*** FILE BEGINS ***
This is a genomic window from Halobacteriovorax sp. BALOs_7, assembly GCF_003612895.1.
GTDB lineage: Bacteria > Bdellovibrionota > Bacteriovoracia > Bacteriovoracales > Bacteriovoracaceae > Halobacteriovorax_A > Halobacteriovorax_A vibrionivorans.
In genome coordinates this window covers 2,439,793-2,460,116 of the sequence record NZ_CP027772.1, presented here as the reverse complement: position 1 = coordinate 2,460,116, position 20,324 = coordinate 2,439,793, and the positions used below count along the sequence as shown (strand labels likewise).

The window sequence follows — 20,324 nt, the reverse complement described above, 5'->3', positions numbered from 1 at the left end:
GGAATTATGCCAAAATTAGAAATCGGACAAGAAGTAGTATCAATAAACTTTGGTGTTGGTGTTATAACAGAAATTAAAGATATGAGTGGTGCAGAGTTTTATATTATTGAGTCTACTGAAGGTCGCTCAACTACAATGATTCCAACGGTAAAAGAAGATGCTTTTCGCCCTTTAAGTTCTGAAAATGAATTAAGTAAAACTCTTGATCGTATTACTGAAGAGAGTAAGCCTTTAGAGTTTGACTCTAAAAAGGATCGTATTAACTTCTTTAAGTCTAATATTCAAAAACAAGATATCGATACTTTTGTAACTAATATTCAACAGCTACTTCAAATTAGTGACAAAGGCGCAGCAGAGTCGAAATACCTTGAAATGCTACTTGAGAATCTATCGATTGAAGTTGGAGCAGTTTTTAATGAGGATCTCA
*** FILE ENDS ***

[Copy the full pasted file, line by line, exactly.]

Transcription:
This is a genomic window from Halobacteriovorax sp. BALOs_7, assembly GCF_003612895.1.
GTDB lineage: Bacteria > Bdellovibrionota > Bacteriovoracia > Bacteriovoracales > Bacteriovoracaceae > Halobacteriovorax_A > Halobacteriovorax_A vibrionivorans.
In genome coordinates this window covers 2,439,793-2,460,116 of the sequence record NZ_CP027772.1, presented here as the reverse complement: position 1 = coordinate 2,460,116, position 20,324 = coordinate 2,439,793, and the positions used below count along the sequence as shown (strand labels likewise).

The window sequence follows — 20,324 nt, the reverse complement described above, 5'->3', positions numbered from 1 at the left end:
GGAATTATGCCAAAATTAGAAATCGGACAAGAAGTAGTATCAATAAACTTTGGTGTTGGTGTTATAACAGAAATTAAAGATATGAGTGGTGCAGAGTTTTATATTATTGAGTCTACTGAAGGTCGCTCAACTACAATGATTCCAACGGTAAAAGAAGATGCTTTTCGCCCTTTAAGTTCTGAAAATGAATTAAGTAAAACTCTTGATCGTATTACTGAAGAGAGTAAGCCTTTAGAGTTTGACTCTAAAAAGGATCGTATTAACTTCTTTAAGTCTAATATTCAAAAACAAGATATCGATACTTTTGTAACTAATATTCAACAGCTACTTCAAATTAGTGACAAAGGCGCAGCAGAGTCGAAATACCTTGAAATGCTACTTGAGAATCTATCGATTGAAGTTGGAGCAGTTTTTAATGAGGATCTCA